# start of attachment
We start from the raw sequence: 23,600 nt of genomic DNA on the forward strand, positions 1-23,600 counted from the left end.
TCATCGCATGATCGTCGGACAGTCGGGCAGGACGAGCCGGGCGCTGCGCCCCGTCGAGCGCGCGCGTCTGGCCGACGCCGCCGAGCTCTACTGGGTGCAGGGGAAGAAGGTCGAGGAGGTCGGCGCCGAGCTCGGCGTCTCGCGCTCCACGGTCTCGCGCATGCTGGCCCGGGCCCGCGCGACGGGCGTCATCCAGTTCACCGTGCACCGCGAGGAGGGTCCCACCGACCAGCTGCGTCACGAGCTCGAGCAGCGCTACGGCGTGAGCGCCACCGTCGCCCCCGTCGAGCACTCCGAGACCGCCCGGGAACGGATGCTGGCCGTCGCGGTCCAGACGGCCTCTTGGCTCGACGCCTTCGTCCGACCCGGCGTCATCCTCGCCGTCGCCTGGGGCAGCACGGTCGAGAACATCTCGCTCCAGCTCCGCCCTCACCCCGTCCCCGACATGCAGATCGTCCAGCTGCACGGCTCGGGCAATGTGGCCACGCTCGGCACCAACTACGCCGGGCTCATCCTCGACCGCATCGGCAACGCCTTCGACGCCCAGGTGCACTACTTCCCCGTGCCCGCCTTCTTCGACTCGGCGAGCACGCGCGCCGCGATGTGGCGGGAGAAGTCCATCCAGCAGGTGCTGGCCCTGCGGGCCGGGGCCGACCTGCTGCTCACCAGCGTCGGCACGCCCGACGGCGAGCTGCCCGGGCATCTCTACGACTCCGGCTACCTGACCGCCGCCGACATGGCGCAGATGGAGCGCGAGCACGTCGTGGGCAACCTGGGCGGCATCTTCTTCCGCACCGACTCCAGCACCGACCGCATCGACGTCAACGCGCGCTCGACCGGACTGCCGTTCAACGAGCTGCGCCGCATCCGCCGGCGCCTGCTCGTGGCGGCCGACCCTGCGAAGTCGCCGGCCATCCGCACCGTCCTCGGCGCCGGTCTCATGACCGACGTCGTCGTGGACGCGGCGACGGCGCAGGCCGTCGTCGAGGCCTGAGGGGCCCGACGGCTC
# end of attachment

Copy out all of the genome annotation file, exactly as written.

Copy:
We start from the raw sequence: 23,600 nt of genomic DNA on the forward strand, positions 1-23,600 counted from the left end.
TCATCGCATGATCGTCGGACAGTCGGGCAGGACGAGCCGGGCGCTGCGCCCCGTCGAGCGCGCGCGTCTGGCCGACGCCGCCGAGCTCTACTGGGTGCAGGGGAAGAAGGTCGAGGAGGTCGGCGCCGAGCTCGGCGTCTCGCGCTCCACGGTCTCGCGCATGCTGGCCCGGGCCCGCGCGACGGGCGTCATCCAGTTCACCGTGCACCGCGAGGAGGGTCCCACCGACCAGCTGCGTCACGAGCTCGAGCAGCGCTACGGCGTGAGCGCCACCGTCGCCCCCGTCGAGCACTCCGAGACCGCCCGGGAACGGATGCTGGCCGTCGCGGTCCAGACGGCCTCTTGGCTCGACGCCTTCGTCCGACCCGGCGTCATCCTCGCCGTCGCCTGGGGCAGCACGGTCGAGAACATCTCGCTCCAGCTCCGCCCTCACCCCGTCCCCGACATGCAGATCGTCCAGCTGCACGGCTCGGGCAATGTGGCCACGCTCGGCACCAACTACGCCGGGCTCATCCTCGACCGCATCGGCAACGCCTTCGACGCCCAGGTGCACTACTTCCCCGTGCCCGCCTTCTTCGACTCGGCGAGCACGCGCGCCGCGATGTGGCGGGAGAAGTCCATCCAGCAGGTGCTGGCCCTGCGGGCCGGGGCCGACCTGCTGCTCACCAGCGTCGGCACGCCCGACGGCGAGCTGCCCGGGCATCTCTACGACTCCGGCTACCTGACCGCCGCCGACATGGCGCAGATGGAGCGCGAGCACGTCGTGGGCAACCTGGGCGGCATCTTCTTCCGCACCGACTCCAGCACCGACCGCATCGACGTCAACGCGCGCTCGACCGGACTGCCGTTCAACGAGCTGCGCCGCATCCGCCGGCGCCTGCTCGTGGCGGCCGACCCTGCGAAGTCGCCGGCCATCCGCACCGTCCTCGGCGCCGGTCTCATGACCGACGTCGTCGTGGACGCGGCGACGGCGCAGGCCGTCGTCGAGGCCTGAGGGGCCCGACGGCTC